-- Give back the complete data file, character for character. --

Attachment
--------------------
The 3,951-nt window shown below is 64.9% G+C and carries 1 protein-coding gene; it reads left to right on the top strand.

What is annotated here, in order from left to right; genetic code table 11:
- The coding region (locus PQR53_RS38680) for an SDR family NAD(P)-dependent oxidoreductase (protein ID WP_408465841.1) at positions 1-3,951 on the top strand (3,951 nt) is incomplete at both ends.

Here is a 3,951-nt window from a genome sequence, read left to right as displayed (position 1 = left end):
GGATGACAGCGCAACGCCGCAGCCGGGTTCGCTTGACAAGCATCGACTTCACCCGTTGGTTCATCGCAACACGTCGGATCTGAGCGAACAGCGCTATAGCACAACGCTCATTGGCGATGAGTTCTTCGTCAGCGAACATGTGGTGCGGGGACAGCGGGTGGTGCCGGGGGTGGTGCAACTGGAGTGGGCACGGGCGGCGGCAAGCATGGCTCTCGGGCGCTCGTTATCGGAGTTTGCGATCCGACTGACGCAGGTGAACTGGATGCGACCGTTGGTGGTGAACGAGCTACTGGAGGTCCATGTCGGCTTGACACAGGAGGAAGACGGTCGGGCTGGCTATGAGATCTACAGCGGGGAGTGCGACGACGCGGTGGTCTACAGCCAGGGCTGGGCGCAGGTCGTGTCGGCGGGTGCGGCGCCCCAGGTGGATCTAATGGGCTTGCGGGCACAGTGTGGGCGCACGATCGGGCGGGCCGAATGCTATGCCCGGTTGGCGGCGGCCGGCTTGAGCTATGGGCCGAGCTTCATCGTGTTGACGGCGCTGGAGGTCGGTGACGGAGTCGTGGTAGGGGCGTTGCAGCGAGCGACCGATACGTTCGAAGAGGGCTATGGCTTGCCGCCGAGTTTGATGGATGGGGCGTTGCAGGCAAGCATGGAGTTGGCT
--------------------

The 3,951-nt window shown below is 64.9% G+C and carries 1 protein-coding gene; it reads left to right on the top strand.

What is annotated here, in order from left to right; genetic code table 11:
- The coding region (locus PQR53_RS38680) for an SDR family NAD(P)-dependent oxidoreductase (protein ID WP_408465841.1) at positions 1-3,951 on the top strand (3,951 nt) is incomplete at both ends.

Here is a 3,951-nt window from a genome sequence, read left to right as displayed (position 1 = left end):
GGATGACAGCGCAACGCCGCAGCCGGGTTCGCTTGACAAGCATCGACTTCACCCGTTGGTTCATCGCAACACGTCGGATCTGAGCGAACAGCGCTATAGCACAACGCTCATTGGCGATGAGTTCTTCGTCAGCGAACATGTGGTGCGGGGACAGCGGGTGGTGCCGGGGGTGGTGCAACTGGAGTGGGCACGGGCGGCGGCAAGCATGGCTCTCGGGCGCTCGTTATCGGAGTTTGCGATCCGACTGACGCAGGTGAACTGGATGCGACCGTTGGTGGTGAACGAGCTACTGGAGGTCCATGTCGGCTTGACACAGGAGGAAGACGGTCGGGCTGGCTATGAGATCTACAGCGGGGAGTGCGACGACGCGGTGGTCTACAGCCAGGGCTGGGCGCAGGTCGTGTCGGCGGGTGCGGCGCCCCAGGTGGATCTAATGGGCTTGCGGGCACAGTGTGGGCGCACGATCGGGCGGGCCGAATGCTATGCCCGGTTGGCGGCGGCCGGCTTGAGCTATGGGCCGAGCTTCATCGTGTTGACGGCGCTGGAGGTCGGTGACGGAGTCGTGGTAGGGGCGTTGCAGCGAGCGACCGATACGTTCGAAGAGGGCTATGGCTTGCCGCCGAGTTTGATGGATGGGGCGTTGCAGGCAAGCATGGAGTTGGCT